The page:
Dynamic play ‘Servant’ filled with improvisation, fantasy
ArtsEmerson production updates classic with inspired direction
Published: Tuesday, February 12, 2013
Updated: Tuesday, February 12, 2013 02:02
Ushered in from the back of the house, two apparent latecomers to the ArtsEmerson production of “The Servant of Two Masters” made a hasty beeline for their seats. Picking their way through the darkened theater and hunching over to avoid obstructing others’ views of the stage, the pair visibly tried to enter without attracting much notice. No such luck: Just before they could take their seats, a voice, loud and clear, greeted them. Pantalone, played by Allen Gilmore, waved and called out to the new arrivals from the stage! Far from remaining covert, they were gently chided for their tardiness and then welcomed with a small round of applause and more than a bit of laughter. An unorthodox beginning, this early impression set the tone for the rest of the evening, making clear that, though based on an 18th−century text, this ArtsEmerson production is anything but old.
Originally written in 1743 by Carlo Goldoni, “Servant” starts with young Clarice (Adina Verson), who was promised in marriage to her father’s business partner, Federigo Rasponi. Clarice, however, is passionately in love with Silvio (Chivas Michael), and when word of her betrothed’s demise comes, it seems that all is saved. That is, until “Rasponi” and his servant Truffaldino (Steven Epp) come to claim his bride. In fact, the new arrival is truly Beatrice (Sarah Agnew), Rasponi’s sister, who seeks money from the marriage arrangement so that she may marry her own beau, Florindo (Randy Reyes). A romantic comedy in its purest form, “The Servant of Two Masters” delivers love, lust, and hilarious misunderstanding.
However, if the premise does sound dated to you, en garde! As the late audience members quickly discovered, this production directed by Christopher Bayes revels in the unpredictable. While all engaging dramas must appear unrehearsed, Bayes’s “Servant” goes one step further to create true spontaneity; it incorporates known characters and a set plot while making room for situational ad−libbing and significant improvisation. This dramatic choice strips the story down to a skeleton and then allows the director, cast, musicians and crew to do what they do best: create. Through the rehearsal and performance process, that “skeleton” is a work in progress, fleshed−out with inside jokes and outside references that foster a feeling of playful camaraderie among all participants.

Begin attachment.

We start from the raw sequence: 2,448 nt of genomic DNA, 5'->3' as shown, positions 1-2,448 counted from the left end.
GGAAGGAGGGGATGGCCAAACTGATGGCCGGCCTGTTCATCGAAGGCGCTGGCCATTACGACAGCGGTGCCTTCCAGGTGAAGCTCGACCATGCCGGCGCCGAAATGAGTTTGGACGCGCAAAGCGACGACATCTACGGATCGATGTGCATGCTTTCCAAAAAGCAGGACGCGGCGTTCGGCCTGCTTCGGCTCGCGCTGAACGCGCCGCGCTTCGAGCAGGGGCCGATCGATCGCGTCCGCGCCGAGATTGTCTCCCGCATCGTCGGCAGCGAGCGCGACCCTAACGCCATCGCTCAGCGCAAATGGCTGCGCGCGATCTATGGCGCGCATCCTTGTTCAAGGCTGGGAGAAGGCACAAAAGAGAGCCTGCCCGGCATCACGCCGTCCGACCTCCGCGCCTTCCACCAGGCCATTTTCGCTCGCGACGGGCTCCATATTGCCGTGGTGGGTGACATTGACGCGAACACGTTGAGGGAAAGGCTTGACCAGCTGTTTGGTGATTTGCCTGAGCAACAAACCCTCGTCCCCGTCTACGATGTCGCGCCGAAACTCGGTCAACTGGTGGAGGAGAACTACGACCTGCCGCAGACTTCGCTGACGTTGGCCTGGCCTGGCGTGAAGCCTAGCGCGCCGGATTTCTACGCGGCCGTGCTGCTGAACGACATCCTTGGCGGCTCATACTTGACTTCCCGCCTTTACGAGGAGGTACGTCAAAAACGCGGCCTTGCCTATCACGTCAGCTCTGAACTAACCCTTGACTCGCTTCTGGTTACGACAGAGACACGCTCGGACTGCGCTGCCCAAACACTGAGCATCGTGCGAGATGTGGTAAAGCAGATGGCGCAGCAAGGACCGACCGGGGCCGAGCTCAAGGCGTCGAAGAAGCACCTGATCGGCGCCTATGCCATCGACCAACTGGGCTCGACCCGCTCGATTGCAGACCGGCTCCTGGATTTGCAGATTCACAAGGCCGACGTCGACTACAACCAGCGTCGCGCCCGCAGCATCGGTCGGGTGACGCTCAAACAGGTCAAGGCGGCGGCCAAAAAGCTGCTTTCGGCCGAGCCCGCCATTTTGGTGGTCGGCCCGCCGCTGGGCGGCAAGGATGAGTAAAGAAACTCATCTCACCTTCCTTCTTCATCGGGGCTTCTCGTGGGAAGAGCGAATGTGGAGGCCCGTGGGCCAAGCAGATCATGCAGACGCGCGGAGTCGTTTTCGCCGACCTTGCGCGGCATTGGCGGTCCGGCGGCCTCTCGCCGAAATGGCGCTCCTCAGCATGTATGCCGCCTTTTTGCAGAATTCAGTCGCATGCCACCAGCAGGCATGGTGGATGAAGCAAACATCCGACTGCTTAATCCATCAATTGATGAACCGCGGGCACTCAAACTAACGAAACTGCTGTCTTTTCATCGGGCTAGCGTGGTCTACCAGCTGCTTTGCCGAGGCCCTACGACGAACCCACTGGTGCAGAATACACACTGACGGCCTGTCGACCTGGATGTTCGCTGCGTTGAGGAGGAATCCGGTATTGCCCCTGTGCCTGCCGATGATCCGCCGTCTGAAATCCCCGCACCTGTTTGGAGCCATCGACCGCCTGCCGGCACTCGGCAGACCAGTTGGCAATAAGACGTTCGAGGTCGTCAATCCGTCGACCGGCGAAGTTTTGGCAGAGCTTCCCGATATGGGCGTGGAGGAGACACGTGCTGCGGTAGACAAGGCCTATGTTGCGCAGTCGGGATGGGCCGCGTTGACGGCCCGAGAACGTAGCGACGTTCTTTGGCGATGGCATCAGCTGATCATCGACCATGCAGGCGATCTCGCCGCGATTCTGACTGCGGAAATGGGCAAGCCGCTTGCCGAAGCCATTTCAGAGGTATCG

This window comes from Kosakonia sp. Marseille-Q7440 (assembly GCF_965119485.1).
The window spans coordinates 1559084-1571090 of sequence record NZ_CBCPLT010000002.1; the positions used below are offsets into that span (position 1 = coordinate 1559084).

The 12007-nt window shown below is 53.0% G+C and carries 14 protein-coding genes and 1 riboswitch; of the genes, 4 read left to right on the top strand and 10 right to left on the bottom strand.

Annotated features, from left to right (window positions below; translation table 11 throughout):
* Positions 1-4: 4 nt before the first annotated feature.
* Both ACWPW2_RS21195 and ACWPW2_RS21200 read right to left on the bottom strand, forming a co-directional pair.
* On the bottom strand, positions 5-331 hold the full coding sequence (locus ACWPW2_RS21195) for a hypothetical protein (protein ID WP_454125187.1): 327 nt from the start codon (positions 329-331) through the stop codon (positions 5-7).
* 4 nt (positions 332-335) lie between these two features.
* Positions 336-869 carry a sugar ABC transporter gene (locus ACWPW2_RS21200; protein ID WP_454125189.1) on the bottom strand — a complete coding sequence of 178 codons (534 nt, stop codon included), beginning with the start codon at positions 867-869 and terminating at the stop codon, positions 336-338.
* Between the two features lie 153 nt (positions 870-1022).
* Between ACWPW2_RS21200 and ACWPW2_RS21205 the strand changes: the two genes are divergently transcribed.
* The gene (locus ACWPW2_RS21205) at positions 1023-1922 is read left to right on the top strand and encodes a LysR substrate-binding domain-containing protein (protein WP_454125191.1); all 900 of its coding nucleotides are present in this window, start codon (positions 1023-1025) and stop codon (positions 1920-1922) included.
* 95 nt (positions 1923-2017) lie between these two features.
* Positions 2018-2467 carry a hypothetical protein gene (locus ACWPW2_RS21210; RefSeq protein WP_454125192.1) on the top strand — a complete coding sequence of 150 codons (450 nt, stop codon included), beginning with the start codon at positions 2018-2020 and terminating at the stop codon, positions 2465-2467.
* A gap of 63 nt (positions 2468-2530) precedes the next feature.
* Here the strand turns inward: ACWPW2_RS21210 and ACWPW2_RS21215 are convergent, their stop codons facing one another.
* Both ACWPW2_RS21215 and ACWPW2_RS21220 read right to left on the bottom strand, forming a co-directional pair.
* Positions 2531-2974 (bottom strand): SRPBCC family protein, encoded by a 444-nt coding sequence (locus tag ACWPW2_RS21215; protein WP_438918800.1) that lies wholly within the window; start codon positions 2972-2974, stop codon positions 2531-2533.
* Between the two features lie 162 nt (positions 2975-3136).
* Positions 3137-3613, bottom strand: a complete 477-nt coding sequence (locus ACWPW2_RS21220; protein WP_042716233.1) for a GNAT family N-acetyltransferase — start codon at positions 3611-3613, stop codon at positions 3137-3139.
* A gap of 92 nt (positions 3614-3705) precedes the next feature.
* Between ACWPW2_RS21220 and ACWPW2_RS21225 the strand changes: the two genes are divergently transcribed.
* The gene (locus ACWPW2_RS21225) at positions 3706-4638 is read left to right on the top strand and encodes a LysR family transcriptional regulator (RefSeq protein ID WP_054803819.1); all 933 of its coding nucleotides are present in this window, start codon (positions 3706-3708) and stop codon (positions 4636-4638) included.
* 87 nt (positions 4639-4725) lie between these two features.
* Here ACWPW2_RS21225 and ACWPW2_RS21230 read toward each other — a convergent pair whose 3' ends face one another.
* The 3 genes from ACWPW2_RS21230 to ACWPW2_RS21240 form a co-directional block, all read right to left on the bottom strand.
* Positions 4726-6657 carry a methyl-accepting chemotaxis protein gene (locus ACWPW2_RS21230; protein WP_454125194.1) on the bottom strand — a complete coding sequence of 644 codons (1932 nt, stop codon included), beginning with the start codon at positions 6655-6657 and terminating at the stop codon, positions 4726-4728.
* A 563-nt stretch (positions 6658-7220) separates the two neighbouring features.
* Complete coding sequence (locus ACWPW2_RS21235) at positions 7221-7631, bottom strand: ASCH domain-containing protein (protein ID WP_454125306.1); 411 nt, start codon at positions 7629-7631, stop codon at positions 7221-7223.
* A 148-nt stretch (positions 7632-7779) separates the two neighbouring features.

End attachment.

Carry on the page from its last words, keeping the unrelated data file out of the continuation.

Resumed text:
The theme of “play” is reflected in all parts of the production. Wonderfully fanciful costumes, such as Clarice’s bow−laden dress, Florindo’s exaggerated wig and the expressive masks on a few (but not all) characters brilliantly evoke images of dress−up attire and encourage free, romping movement that traditional or period−accurate costumes never could. Adding to this effect are model−like structures, each only a few feet high, dotted around the perimeter of the stage. These imply a village setting, but, because they clearly do not belong to the same scale as the actors, also reinforce the fantasy. A simple sheet, a mimic of the traditional dramatic curtain, hangs center stage and is the primary prop shared by the actors. Least realistic of all, the two musicians who accompany the performance sit on stage with the actors, responding to them and inserting their own musical jokes, a true highlight.
Together, these elements, by reminding the audience that what they are seeing is not legitimate, break down the fourth wall. While in some situations this bending of the rules might make viewers uncomfortable, here it works—and the result is pure fun. The success of this theatrical experiment speaks to the skill and creativity of its cast, especially in an ensemble piece such as “Servant.”
Fully drawn into the action, we do not mind when Truffaldino flickers the lights with a plainly visible, oversized switch, or takes the purse of that lady in the front row. We can fully savor Florindo’s too−sexy swagger and the few beautiful songs that punctuate the drama. No, it’s not realistic, but it doesn’t pretend to be.
Instead of clinging to what is “believable” in the real world, the production frees the audience of that expectation,. The result is that in a few delightful moments it’s possible to forget any world but the make−believe one on stage. Thus, if this “Servant” is not lifelike, it is alive, and involves both the audience and cast in something truly exciting, from curtain−up to the last “bravo!”